The MTA's threat to prohibit "die-in" protests against police brutality at Grand Central Terminal proved empty last night, as demonstrators spread out on the floor of the main concourse three times over the course of as many hours while police stood motionless nearby.

Nearly a dozen protesters at a time arranged themselves on the floor over the course of the night, once for as long as seven minutes. MTA police and state troopers watched the proceedings from the periphery, making no move to use the plastic flex-cuffs looped to each of their waists.

On the station's loudspeaker, a new message droned on repeat: "Attention customers, for your safety, lying on the floor, platform, stairs or landing is prohibited," it said, at times lost under the din of mic checks and calls to action.

"Grand Central's a public place," said Timothy Ford, a member of Africans Helping Africans and the People's Power Assembly. "We can walk around Grand Central until we get tired. If people are sitting down on the floor in Grand Central, we can do that, too. It's our right to do that in a public place."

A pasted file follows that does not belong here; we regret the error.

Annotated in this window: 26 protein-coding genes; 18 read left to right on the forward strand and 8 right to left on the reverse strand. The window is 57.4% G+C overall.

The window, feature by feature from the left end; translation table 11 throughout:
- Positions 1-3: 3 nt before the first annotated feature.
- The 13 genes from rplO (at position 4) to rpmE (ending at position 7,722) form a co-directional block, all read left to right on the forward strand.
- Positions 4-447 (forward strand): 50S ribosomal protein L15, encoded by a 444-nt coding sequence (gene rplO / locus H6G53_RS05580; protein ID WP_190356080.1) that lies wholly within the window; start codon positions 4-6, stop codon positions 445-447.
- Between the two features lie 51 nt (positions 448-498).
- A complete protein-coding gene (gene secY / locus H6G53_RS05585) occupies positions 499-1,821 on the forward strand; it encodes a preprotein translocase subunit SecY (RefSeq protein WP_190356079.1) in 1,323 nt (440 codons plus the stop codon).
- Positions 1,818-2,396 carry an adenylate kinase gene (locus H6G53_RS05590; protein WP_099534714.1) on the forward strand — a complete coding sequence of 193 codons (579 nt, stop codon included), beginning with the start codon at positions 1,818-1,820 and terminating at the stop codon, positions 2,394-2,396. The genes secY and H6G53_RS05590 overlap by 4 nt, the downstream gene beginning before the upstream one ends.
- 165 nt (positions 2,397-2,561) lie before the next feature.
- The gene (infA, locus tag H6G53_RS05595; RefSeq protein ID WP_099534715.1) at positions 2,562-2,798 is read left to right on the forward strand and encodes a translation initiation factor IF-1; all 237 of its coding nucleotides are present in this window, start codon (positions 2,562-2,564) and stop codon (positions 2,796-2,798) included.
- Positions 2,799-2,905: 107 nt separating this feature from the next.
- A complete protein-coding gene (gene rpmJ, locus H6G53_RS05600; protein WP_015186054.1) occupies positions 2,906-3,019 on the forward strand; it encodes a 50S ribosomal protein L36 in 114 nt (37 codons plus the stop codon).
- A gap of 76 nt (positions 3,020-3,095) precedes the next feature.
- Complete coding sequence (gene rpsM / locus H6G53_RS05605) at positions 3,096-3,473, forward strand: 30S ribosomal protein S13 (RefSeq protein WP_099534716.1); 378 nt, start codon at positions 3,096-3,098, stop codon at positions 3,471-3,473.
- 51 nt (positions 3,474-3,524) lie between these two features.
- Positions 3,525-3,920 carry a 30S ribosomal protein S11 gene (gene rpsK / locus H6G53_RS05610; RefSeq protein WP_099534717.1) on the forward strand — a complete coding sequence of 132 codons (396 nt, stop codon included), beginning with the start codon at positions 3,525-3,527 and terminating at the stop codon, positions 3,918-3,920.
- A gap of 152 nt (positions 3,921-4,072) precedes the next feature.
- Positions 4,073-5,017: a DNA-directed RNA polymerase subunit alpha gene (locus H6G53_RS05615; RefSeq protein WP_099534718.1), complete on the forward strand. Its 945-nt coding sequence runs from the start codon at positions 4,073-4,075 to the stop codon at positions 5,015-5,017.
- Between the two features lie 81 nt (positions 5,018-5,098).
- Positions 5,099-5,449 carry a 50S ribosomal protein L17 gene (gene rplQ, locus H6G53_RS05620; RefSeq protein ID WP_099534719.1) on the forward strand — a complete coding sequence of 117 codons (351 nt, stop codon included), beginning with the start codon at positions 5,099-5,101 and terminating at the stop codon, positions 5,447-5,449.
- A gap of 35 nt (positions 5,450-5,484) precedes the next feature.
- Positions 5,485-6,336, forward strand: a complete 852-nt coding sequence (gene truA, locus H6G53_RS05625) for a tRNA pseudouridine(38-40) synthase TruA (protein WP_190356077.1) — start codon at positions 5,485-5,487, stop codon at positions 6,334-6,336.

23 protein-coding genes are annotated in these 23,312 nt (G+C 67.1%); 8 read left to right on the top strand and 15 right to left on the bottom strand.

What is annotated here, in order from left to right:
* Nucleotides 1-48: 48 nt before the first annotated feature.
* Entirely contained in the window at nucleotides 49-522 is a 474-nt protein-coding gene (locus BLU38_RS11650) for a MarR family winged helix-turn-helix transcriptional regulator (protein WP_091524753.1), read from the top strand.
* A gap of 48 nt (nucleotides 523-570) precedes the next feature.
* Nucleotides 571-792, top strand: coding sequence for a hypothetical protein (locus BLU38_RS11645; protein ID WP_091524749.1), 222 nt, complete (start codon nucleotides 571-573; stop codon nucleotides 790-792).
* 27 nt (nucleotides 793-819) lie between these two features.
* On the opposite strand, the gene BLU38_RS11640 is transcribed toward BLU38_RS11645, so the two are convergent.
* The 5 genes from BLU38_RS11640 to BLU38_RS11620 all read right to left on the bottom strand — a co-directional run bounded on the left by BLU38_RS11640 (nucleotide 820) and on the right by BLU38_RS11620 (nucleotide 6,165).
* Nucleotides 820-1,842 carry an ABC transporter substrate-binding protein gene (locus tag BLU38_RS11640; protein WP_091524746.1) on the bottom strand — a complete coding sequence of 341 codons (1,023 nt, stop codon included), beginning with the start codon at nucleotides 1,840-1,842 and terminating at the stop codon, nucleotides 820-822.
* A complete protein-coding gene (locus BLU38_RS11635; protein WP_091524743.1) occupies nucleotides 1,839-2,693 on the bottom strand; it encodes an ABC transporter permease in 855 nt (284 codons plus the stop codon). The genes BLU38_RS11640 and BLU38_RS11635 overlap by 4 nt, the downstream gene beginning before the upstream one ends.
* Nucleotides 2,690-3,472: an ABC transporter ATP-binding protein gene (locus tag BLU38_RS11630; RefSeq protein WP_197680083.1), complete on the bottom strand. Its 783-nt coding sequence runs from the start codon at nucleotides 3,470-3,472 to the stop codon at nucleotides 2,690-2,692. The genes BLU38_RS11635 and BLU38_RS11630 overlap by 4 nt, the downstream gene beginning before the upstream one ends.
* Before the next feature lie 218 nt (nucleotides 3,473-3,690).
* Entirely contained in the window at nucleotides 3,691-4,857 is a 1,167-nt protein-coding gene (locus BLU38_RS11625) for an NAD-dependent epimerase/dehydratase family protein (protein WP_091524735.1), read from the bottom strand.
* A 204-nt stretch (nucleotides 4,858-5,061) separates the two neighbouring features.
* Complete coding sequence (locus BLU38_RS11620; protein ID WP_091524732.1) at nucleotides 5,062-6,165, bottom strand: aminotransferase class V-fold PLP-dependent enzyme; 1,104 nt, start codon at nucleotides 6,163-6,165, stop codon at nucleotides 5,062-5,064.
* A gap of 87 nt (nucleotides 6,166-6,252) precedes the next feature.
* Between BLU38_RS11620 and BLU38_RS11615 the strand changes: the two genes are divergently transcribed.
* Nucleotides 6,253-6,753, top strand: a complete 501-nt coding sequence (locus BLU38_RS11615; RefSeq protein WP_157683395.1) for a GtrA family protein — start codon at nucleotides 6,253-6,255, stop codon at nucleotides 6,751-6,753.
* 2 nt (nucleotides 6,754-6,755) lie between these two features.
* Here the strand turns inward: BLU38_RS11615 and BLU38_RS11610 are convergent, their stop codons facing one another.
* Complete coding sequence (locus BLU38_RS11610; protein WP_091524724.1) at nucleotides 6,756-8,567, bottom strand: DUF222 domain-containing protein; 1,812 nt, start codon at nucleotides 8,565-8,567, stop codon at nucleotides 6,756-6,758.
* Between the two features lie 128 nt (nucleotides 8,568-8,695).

MTA police and state troopers alike appear bored by the proceedings. (Gothamist)

Asked whether police intended to make any arrests, one officer chuckled. "I hope so," he said. Still, the assembled muscle offered no indication that it intended to move. One man, who shouted that he was a veteran, made repeated passes by the group. "Before you leave, you gotta go through me," he screamed, visibly enraged. "You see that, cops? He's threatening us," one protester hollered toward the police.

Kimberly Ortiz said yesterday's larger protest was in solidarity with the group who has been occupying Grand Central since December. "We've been attacked verbally and physically, and when we look up, the cops do nothing," she said.

When it comes to what's legal, she said protesters have been receiving mixed messages from police. Initially, she said, they were told that while placards on the floor were banned, die-ins were permissible. "And that's when they decided 'Well, you can't do that either,'" she said. "So they suggested it, and then when we went to comply, they said we couldn't do that either."